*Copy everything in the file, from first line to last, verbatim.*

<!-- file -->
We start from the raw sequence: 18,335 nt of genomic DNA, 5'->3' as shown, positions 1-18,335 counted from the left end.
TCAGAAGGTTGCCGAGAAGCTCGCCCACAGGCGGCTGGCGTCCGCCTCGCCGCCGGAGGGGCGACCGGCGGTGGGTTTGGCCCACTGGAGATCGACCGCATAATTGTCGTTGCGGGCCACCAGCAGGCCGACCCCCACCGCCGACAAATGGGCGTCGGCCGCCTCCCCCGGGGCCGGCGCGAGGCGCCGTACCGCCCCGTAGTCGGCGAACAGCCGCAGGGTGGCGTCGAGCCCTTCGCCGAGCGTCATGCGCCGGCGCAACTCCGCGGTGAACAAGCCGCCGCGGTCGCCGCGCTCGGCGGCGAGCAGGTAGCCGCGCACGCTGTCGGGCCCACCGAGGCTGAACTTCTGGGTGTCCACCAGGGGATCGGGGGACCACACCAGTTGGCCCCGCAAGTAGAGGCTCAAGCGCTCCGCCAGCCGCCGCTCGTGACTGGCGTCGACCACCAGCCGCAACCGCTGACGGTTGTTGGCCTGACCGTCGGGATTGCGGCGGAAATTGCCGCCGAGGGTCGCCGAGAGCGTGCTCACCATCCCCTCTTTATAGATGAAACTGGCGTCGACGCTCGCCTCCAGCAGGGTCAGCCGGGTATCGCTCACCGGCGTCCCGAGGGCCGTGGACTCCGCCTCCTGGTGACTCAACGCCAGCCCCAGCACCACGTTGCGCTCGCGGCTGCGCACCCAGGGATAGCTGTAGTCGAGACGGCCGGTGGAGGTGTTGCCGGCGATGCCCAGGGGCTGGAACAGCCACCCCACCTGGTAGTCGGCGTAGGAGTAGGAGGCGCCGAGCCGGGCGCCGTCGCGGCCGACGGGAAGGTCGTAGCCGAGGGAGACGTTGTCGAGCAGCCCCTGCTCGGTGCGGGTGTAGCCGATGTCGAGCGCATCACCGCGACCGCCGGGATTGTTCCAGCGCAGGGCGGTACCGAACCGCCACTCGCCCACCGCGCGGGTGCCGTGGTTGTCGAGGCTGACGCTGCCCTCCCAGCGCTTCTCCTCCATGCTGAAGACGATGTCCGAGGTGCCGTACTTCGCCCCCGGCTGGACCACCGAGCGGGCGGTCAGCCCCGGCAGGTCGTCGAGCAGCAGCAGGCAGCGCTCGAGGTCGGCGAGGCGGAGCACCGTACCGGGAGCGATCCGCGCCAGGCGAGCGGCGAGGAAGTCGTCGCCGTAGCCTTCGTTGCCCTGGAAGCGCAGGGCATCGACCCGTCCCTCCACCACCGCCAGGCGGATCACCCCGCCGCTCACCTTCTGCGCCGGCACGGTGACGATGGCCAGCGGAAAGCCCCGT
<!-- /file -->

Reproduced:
We start from the raw sequence: 18,335 nt of genomic DNA, 5'->3' as shown, positions 1-18,335 counted from the left end.
TCAGAAGGTTGCCGAGAAGCTCGCCCACAGGCGGCTGGCGTCCGCCTCGCCGCCGGAGGGGCGACCGGCGGTGGGTTTGGCCCACTGGAGATCGACCGCATAATTGTCGTTGCGGGCCACCAGCAGGCCGACCCCCACCGCCGACAAATGGGCGTCGGCCGCCTCCCCCGGGGCCGGCGCGAGGCGCCGTACCGCCCCGTAGTCGGCGAACAGCCGCAGGGTGGCGTCGAGCCCTTCGCCGAGCGTCATGCGCCGGCGCAACTCCGCGGTGAACAAGCCGCCGCGGTCGCCGCGCTCGGCGGCGAGCAGGTAGCCGCGCACGCTGTCGGGCCCACCGAGGCTGAACTTCTGGGTGTCCACCAGGGGATCGGGGGACCACACCAGTTGGCCCCGCAAGTAGAGGCTCAAGCGCTCCGCCAGCCGCCGCTCGTGACTGGCGTCGACCACCAGCCGCAACCGCTGACGGTTGTTGGCCTGACCGTCGGGATTGCGGCGGAAATTGCCGCCGAGGGTCGCCGAGAGCGTGCTCACCATCCCCTCTTTATAGATGAAACTGGCGTCGACGCTCGCCTCCAGCAGGGTCAGCCGGGTATCGCTCACCGGCGTCCCGAGGGCCGTGGACTCCGCCTCCTGGTGACTCAACGCCAGCCCCAGCACCACGTTGCGCTCGCGGCTGCGCACCCAGGGATAGCTGTAGTCGAGACGGCCGGTGGAGGTGTTGCCGGCGATGCCCAGGGGCTGGAACAGCCACCCCACCTGGTAGTCGGCGTAGGAGTAGGAGGCGCCGAGCCGGGCGCCGTCGCGGCCGACGGGAAGGTCGTAGCCGAGGGAGACGTTGTCGAGCAGCCCCTGCTCGGTGCGGGTGTAGCCGATGTCGAGCGCATCACCGCGACCGCCGGGATTGTTCCAGCGCAGGGCGGTACCGAACCGCCACTCGCCCACCGCGCGGGTGCCGTGGTTGTCGAGGCTGACGCTGCCCTCCCAGCGCTTCTCCTCCATGCTGAAGACGATGTCCGAGGTGCCGTACTTCGCCCCCGGCTGGACCACCGAGCGGGCGGTCAGCCCCGGCAGGTCGTCGAGCAGCAGCAGGCAGCGCTCGAGGTCGGCGAGGCGGAGCACCGTACCGGGAGCGATCCGCGCCAGGCGAGCGGCGAGGAAGTCGTCGCCGTAGCCTTCGTTGCCCTGGAAGCGCAGGGCATCGACCCGTCCCTCCACCACCGCCAGGCGGATCACCCCGCCGCTCACCTTCTGCGCCGGCACGGTGACGATGGCCAGCGGAAAGCCCCGT